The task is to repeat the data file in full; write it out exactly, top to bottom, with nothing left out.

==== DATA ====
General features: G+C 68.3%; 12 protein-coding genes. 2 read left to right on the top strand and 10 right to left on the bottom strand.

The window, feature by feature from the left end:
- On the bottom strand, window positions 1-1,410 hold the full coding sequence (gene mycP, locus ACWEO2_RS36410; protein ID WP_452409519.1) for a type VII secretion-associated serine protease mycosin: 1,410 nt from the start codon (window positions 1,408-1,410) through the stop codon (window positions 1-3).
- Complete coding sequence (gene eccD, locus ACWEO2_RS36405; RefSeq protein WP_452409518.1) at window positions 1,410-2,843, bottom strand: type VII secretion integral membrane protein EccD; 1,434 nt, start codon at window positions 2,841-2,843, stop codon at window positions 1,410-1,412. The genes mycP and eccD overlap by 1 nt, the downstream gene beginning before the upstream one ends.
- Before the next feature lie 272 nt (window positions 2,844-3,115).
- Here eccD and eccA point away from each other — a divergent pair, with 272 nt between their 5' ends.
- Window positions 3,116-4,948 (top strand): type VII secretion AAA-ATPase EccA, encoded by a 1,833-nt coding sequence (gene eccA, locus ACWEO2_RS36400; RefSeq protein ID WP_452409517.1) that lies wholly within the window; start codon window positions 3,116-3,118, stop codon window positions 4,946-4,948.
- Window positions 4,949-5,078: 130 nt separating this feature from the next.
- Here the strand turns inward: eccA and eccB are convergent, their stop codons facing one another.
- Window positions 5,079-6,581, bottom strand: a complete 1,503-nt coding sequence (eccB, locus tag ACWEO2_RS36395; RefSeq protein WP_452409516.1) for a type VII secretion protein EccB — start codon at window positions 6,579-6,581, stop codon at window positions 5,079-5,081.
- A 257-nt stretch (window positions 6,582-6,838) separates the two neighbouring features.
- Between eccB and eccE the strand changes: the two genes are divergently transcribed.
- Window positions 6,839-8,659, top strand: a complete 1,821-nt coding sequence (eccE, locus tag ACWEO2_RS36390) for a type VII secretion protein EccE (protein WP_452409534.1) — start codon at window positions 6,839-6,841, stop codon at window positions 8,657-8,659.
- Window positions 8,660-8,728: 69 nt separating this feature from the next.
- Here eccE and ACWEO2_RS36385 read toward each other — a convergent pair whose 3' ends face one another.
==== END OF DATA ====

General features: G+C 68.3%; 12 protein-coding genes. 2 read left to right on the top strand and 10 right to left on the bottom strand.

The window, feature by feature from the left end:
- On the bottom strand, window positions 1-1,410 hold the full coding sequence (gene mycP, locus ACWEO2_RS36410; protein ID WP_452409519.1) for a type VII secretion-associated serine protease mycosin: 1,410 nt from the start codon (window positions 1,408-1,410) through the stop codon (window positions 1-3).
- Complete coding sequence (gene eccD, locus ACWEO2_RS36405; RefSeq protein WP_452409518.1) at window positions 1,410-2,843, bottom strand: type VII secretion integral membrane protein EccD; 1,434 nt, start codon at window positions 2,841-2,843, stop codon at window positions 1,410-1,412. The genes mycP and eccD overlap by 1 nt, the downstream gene beginning before the upstream one ends.
- Before the next feature lie 272 nt (window positions 2,844-3,115).
- Here eccD and eccA point away from each other — a divergent pair, with 272 nt between their 5' ends.
- Window positions 3,116-4,948 (top strand): type VII secretion AAA-ATPase EccA, encoded by a 1,833-nt coding sequence (gene eccA, locus ACWEO2_RS36400; RefSeq protein ID WP_452409517.1) that lies wholly within the window; start codon window positions 3,116-3,118, stop codon window positions 4,946-4,948.
- Window positions 4,949-5,078: 130 nt separating this feature from the next.
- Here the strand turns inward: eccA and eccB are convergent, their stop codons facing one another.
- Window positions 5,079-6,581, bottom strand: a complete 1,503-nt coding sequence (eccB, locus tag ACWEO2_RS36395; RefSeq protein WP_452409516.1) for a type VII secretion protein EccB — start codon at window positions 6,579-6,581, stop codon at window positions 5,079-5,081.
- A 257-nt stretch (window positions 6,582-6,838) separates the two neighbouring features.
- Between eccB and eccE the strand changes: the two genes are divergently transcribed.
- Window positions 6,839-8,659, top strand: a complete 1,821-nt coding sequence (eccE, locus tag ACWEO2_RS36390) for a type VII secretion protein EccE (protein WP_452409534.1) — start codon at window positions 6,839-6,841, stop codon at window positions 8,657-8,659.
- Window positions 8,660-8,728: 69 nt separating this feature from the next.
- Here eccE and ACWEO2_RS36385 read toward each other — a convergent pair whose 3' ends face one another.